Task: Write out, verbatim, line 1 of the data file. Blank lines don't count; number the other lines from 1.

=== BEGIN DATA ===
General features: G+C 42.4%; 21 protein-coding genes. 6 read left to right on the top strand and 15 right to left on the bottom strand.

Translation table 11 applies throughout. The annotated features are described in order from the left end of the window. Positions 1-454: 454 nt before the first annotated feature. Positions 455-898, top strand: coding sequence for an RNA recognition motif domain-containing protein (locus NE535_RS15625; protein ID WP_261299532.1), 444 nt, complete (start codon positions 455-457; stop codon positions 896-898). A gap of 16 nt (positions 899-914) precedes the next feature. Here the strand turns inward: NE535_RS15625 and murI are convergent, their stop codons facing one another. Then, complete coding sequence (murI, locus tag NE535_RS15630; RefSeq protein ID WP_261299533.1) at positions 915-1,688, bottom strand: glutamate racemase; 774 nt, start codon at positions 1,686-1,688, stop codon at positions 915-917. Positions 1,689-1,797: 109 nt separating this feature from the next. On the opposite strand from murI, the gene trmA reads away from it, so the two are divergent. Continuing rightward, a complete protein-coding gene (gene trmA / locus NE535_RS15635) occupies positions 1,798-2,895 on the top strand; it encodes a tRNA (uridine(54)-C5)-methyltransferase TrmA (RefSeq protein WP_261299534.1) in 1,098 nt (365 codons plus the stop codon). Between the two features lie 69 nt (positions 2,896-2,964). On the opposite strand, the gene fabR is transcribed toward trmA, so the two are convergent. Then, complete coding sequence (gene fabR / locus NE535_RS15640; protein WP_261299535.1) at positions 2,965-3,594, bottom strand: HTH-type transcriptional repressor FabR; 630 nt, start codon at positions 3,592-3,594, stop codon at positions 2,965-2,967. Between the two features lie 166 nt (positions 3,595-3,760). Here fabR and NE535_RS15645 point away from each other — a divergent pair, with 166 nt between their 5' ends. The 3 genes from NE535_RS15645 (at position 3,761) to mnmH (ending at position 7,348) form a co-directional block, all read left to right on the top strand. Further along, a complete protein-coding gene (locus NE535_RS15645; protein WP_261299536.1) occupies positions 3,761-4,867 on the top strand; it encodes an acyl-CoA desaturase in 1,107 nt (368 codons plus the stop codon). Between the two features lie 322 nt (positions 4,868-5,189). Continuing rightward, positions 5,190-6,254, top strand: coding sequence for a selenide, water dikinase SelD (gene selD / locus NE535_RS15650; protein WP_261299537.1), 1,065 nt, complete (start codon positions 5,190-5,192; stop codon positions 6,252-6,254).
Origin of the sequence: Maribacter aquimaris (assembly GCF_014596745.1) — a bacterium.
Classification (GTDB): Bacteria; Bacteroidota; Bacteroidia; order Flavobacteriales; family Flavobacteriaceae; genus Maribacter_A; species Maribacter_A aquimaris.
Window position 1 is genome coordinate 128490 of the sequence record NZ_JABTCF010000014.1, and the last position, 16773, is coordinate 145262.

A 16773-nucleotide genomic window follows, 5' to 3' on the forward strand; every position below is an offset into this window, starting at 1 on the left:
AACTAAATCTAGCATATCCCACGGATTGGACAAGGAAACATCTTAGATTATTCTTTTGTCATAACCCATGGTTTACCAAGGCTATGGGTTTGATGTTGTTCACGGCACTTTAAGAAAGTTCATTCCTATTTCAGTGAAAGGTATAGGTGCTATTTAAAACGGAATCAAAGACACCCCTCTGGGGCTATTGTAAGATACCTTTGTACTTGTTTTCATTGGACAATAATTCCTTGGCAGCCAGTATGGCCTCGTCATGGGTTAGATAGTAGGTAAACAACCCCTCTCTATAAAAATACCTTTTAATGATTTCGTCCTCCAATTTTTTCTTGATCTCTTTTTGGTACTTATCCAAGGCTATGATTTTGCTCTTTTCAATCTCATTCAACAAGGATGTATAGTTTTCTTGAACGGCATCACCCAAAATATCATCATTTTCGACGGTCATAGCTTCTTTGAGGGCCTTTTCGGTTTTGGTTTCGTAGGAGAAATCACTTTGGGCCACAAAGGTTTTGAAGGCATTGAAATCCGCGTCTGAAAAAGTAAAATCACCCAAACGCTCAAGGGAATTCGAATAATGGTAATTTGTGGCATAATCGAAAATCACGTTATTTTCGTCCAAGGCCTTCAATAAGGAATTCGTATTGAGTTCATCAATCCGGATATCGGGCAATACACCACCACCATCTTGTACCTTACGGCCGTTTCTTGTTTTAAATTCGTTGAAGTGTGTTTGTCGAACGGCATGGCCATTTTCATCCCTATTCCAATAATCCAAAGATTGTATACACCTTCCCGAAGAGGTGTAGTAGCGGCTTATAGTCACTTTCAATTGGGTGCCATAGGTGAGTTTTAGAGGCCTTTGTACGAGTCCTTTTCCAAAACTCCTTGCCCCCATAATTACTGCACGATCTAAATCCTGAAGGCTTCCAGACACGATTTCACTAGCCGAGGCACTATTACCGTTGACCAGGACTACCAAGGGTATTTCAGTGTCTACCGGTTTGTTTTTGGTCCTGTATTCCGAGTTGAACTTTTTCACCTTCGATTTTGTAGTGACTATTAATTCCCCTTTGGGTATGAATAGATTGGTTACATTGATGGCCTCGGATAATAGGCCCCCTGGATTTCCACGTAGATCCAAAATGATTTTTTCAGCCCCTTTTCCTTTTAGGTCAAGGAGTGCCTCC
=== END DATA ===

General features: G+C 42.4%; 21 protein-coding genes. 6 read left to right on the top strand and 15 right to left on the bottom strand.